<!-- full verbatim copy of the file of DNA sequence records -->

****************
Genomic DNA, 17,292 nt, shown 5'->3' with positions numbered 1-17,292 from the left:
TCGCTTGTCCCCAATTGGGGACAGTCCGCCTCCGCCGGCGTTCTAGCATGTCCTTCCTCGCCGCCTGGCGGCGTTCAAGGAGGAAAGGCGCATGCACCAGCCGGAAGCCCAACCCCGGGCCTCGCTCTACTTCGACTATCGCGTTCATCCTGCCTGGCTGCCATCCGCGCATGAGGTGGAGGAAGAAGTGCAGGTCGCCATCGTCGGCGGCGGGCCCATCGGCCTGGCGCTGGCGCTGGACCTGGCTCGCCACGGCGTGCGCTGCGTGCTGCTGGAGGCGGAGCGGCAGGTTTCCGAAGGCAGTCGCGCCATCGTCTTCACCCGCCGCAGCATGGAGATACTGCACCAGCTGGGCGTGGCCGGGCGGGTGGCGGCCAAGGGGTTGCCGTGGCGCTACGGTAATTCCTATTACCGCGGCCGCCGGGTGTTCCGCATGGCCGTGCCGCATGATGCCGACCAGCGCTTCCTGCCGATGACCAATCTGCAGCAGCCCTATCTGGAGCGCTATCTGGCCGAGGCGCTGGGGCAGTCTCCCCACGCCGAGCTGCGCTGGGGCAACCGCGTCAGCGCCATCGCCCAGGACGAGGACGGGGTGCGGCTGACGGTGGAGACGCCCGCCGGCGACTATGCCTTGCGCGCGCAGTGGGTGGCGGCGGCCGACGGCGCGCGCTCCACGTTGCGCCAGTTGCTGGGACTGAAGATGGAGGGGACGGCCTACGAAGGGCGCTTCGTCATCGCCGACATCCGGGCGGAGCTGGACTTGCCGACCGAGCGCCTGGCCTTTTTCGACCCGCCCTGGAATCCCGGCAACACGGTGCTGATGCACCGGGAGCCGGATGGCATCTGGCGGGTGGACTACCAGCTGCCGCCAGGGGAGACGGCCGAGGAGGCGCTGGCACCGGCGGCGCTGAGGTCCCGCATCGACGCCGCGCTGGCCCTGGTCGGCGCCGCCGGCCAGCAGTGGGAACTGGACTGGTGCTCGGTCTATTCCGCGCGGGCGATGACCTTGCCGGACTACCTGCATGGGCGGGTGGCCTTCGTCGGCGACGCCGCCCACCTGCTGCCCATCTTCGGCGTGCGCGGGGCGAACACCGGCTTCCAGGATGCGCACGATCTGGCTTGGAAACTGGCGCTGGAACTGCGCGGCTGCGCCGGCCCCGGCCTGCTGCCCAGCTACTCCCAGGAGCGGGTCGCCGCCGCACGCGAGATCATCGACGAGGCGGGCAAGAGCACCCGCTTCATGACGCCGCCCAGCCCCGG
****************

Genomic DNA, 17,292 nt, shown 5'->3' with positions numbered 1-17,292 from the left:
TCGCTTGTCCCCAATTGGGGACAGTCCGCCTCCGCCGGCGTTCTAGCATGTCCTTCCTCGCCGCCTGGCGGCGTTCAAGGAGGAAAGGCGCATGCACCAGCCGGAAGCCCAACCCCGGGCCTCGCTCTACTTCGACTATCGCGTTCATCCTGCCTGGCTGCCATCCGCGCATGAGGTGGAGGAAGAAGTGCAGGTCGCCATCGTCGGCGGCGGGCCCATCGGCCTGGCGCTGGCGCTGGACCTGGCTCGCCACGGCGTGCGCTGCGTGCTGCTGGAGGCGGAGCGGCAGGTTTCCGAAGGCAGTCGCGCCATCGTCTTCACCCGCCGCAGCATGGAGATACTGCACCAGCTGGGCGTGGCCGGGCGGGTGGCGGCCAAGGGGTTGCCGTGGCGCTACGGTAATTCCTATTACCGCGGCCGCCGGGTGTTCCGCATGGCCGTGCCGCATGATGCCGACCAGCGCTTCCTGCCGATGACCAATCTGCAGCAGCCCTATCTGGAGCGCTATCTGGCCGAGGCGCTGGGGCAGTCTCCCCACGCCGAGCTGCGCTGGGGCAACCGCGTCAGCGCCATCGCCCAGGACGAGGACGGGGTGCGGCTGACGGTGGAGACGCCCGCCGGCGACTATGCCTTGCGCGCGCAGTGGGTGGCGGCGGCCGACGGCGCGCGCTCCACGTTGCGCCAGTTGCTGGGACTGAAGATGGAGGGGACGGCCTACGAAGGGCGCTTCGTCATCGCCGACATCCGGGCGGAGCTGGACTTGCCGACCGAGCGCCTGGCCTTTTTCGACCCGCCCTGGAATCCCGGCAACACGGTGCTGATGCACCGGGAGCCGGATGGCATCTGGCGGGTGGACTACCAGCTGCCGCCAGGGGAGACGGCCGAGGAGGCGCTGGCACCGGCGGCGCTGAGGTCCCGCATCGACGCCGCGCTGGCCCTGGTCGGCGCCGCCGGCCAGCAGTGGGAACTGGACTGGTGCTCGGTCTATTCCGCGCGGGCGATGACCTTGCCGGACTACCTGCATGGGCGGGTGGCCTTCGTCGGCGACGCCGCCCACCTGCTGCCCATCTTCGGCGTGCGCGGGGCGAACACCGGCTTCCAGGATGCGCACGATCTGGCTTGGAAACTGGCGCTGGAACTGCGCGGCTGCGCCGGCCCCGGCCTGCTGCCCAGCTACTCCCAGGAGCGGGTCGCCGCCGCACGCGAGATCATCGACGAGGCGGGCAAGAGCACCCGCTTCATGACGCCGCCCAGCCCCGG